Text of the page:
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Stem Cell Therapy or Knee Surgery


As of April 1, 2015, the CDC reports[1]there were 719,000 total knee replacements in the United States, and 332,000 total hip replacements.

Knee with surgery scar

In 2014, the Mayo Clinic reported that 4.7 million Americans have had knee replacement surgery; 2.5 million have had hip replacement surgery – more women than men.[2] Their point was that the replacement surgery helped these patients to stay mobile. They did not present evidence of mobility, just that a lot of people were living with artificial joints in the United States.

A Japanese study published in 2010 followed 41 patients for 11 years after bone marrow-derived mesenchymal stem cell transplantation for cartilage repair. The patients were initially treated in 1988. None of the patients had developed tumors or infections in all that time. The abstract did not discuss how mobile the patients were after 11 years, but it did emphasize the safety of the procedure.[3]

According to Healthline, a provider of health information and technology solutions headquartered in San Francisco, the average charge for in-hospital total knee replacement in the USA is $57,000. There are additional charges for pre- and post-hospitalization visits and physical therapy. Typically Medicare pays for around 80% of these charges, leaving the average patient with over $11,000 in out-of-pocket costs.

You will be pleasantly surprised to learn that the average out-of-pocket cost for stem cell therapy in the United States is about $7500, including pre- and post-procedure visits and follow-up.

Curiously, stem cell therapy is still considered experimental, since it was first reported by the Japanese in 1988 – twenty-seven years ago. One wonders how long it will take before this form of therapy is considered standard of care, rather than experimental.

Knee surgeryArthroscopic knee surgery shows no particular long-term benefits, as reported in the British Medical Journal in 2015.[4] Initial benefits are limited to a small decrease in pain, and no benefit in physical function. These benefits were limited to the first 6-12 months, and appeared to vanish within one or two years of the surgery. Adverse effects of the procedure included deep vein thrombosis (blood clots in the legs), pulmonary embolism (blood clots traveling from legs to lungs) and even death.

A Japanese group reported in 2014 both a phase I study for safety and a phase II study for efficacy of stem cell injection treatment for injured knee joints with cartilage defects. There were no treatment-related adverse events. The pain and function scores improved at 6 months, and the size of the cartilage defect decreased. The new cartilage appeared to be normal when examined under the microscope.[5]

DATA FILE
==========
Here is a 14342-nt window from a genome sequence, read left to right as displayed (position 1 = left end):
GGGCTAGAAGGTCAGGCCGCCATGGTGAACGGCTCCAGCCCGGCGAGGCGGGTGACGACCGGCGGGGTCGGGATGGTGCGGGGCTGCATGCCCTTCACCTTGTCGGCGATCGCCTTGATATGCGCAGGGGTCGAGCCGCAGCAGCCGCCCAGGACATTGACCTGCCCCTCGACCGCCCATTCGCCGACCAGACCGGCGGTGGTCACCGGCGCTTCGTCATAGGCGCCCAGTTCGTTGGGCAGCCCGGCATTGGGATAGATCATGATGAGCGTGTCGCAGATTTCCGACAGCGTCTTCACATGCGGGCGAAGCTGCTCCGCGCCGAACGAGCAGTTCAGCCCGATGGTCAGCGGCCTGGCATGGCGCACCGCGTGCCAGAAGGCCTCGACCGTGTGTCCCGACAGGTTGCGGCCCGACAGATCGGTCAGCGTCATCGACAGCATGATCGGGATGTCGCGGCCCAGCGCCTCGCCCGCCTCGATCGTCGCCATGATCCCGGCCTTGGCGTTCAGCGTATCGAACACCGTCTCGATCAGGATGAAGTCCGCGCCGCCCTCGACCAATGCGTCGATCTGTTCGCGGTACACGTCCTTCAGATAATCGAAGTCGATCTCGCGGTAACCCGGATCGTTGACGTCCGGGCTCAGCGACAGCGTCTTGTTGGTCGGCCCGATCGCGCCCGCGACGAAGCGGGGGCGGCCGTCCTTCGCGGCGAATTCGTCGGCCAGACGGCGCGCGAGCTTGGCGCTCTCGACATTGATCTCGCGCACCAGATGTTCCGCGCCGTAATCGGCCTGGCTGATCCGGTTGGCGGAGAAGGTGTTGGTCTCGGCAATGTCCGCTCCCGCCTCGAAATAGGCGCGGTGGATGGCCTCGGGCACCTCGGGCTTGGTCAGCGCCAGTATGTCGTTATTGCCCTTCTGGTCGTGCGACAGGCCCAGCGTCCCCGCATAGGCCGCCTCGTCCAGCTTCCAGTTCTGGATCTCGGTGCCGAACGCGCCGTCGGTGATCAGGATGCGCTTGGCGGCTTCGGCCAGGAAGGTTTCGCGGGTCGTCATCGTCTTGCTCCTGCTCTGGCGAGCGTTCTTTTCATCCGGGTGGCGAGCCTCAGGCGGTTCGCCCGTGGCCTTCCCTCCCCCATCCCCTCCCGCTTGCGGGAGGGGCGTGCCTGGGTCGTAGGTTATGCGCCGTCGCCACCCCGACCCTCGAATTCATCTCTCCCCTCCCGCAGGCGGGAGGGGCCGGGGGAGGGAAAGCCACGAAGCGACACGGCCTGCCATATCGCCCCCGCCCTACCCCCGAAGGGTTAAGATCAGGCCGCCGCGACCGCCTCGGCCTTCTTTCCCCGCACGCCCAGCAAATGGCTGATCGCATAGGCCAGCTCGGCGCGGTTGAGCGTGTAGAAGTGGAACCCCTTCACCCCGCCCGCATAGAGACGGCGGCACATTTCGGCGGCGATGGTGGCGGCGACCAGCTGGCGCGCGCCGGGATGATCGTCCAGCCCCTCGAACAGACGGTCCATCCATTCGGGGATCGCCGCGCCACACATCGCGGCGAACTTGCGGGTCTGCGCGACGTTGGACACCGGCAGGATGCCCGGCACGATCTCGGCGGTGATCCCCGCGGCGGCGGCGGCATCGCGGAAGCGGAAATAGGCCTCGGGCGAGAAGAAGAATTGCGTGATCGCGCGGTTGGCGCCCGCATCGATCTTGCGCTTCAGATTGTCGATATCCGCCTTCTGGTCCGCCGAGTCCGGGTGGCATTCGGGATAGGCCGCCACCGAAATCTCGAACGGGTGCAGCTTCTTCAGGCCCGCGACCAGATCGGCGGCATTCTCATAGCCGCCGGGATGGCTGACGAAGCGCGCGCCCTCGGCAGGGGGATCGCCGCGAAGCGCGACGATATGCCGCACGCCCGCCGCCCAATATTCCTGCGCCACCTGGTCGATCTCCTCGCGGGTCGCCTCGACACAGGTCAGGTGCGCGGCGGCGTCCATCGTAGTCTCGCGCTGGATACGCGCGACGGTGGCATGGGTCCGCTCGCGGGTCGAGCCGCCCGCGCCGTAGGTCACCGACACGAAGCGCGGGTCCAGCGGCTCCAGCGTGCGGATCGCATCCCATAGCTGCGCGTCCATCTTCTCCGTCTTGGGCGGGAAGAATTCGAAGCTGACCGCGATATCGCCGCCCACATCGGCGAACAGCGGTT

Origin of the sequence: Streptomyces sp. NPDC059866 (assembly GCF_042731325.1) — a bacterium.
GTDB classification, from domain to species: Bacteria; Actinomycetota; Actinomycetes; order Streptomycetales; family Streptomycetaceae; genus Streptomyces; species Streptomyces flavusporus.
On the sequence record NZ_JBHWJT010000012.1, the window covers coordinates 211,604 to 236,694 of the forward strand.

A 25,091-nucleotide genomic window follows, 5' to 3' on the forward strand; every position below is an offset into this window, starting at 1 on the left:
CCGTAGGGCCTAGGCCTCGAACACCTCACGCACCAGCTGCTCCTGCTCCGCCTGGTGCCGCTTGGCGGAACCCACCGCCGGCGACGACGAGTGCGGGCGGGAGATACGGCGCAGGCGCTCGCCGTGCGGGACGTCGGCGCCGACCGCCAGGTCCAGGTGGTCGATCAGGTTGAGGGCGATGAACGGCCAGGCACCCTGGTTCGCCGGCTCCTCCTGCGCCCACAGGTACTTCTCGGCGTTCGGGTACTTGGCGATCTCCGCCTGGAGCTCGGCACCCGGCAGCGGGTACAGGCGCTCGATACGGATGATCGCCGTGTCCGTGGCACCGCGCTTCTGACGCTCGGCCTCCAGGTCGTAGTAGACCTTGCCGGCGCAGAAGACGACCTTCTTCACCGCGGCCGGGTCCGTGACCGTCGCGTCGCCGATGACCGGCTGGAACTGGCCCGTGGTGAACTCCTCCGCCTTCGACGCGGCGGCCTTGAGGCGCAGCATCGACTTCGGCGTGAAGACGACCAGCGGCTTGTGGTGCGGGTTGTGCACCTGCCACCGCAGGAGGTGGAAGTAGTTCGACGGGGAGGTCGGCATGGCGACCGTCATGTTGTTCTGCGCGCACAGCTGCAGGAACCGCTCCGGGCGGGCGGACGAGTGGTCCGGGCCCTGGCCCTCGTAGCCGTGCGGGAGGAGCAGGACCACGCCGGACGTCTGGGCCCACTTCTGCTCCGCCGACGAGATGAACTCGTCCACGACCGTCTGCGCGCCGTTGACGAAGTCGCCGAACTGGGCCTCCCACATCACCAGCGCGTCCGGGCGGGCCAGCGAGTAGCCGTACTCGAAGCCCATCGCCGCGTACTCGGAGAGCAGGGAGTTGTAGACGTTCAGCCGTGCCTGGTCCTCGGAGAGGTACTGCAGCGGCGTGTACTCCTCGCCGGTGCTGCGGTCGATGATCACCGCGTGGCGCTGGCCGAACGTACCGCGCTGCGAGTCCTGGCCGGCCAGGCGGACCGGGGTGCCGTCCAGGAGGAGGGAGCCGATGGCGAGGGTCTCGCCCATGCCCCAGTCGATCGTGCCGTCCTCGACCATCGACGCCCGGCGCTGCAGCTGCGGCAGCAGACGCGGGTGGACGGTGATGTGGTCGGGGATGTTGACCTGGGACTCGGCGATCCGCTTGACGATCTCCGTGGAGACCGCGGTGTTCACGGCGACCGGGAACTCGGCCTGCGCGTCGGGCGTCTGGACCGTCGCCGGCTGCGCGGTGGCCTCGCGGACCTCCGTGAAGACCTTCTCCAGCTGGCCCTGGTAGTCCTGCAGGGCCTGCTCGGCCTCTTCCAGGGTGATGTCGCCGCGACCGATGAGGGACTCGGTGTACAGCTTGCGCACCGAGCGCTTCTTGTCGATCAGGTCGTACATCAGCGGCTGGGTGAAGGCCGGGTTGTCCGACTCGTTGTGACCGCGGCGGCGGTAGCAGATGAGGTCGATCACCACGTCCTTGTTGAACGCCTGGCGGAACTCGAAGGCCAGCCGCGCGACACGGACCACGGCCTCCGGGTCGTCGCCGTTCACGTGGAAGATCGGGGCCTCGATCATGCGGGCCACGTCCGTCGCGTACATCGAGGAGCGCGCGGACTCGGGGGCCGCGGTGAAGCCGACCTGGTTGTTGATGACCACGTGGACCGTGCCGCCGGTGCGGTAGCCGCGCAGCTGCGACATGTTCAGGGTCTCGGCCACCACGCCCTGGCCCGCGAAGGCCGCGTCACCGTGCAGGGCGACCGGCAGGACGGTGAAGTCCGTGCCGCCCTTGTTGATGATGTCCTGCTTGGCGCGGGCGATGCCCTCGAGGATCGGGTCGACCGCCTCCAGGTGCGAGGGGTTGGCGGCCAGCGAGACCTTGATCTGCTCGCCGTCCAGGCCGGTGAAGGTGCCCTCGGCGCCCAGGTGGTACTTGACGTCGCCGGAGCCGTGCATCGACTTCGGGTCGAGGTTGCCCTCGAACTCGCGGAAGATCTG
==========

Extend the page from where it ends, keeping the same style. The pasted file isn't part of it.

Twenty-seven years ago the procedure was both safe and effective. In 2014 the procedure is again reported to be both safe and effective.

What are we waiting for? This form of therapy can be available in your physician’s office. It is safe, and effective, and cost-effective. But not covered by insurance since, after 27 years, it is still considered to be “experimental”.

Call the Arizona Center for Advanced Medicine to schedule a free 15-minute phone consultation with one of our practitioners, to discuss the possibility of effective forms of cell therapy for chronic knee, hip or shoulder joint pain and arthritis. You may be able to save yourself a trip to the operating room.

[2] Prevalence of Total Hip (THA) and Total Knee (TKA) Arthroplasty in the United States. P001-P110-Adult Reconstruction Hip Posters, 03-11-14, presentation # P057.

[3] Wakitani, S., Okabe, T., Horibe, S., Mitsuoka, T., Saito, M., Koyama, T., Nawata, M., Tensho, K., Kato, H., Uematsu, K., Kuroda, R., Kurosaka, M., Yoshiya, S., Hattori, K. and Ohgushi, H. (2011), Safety of autologous bone marrow-derived mesenchymal stem cell transplantation for cartilage repair in 41 patients with 45 joints followed for up to 11 years and 5 months. J Tissue Eng Regen Med, 5: 146–150. doi: 10.1002/term.299

[4] Thorlund JB, Juhl CB, Roos EM, Lohmander LS. Arthroscopic surgery for degenerative knee: systematic review and meta-analysis of benefits and harms. Br J Sports Med. 2015 Oct;49(19):1229-35. doi: 10.1136/bjsports-2015-h2747rep.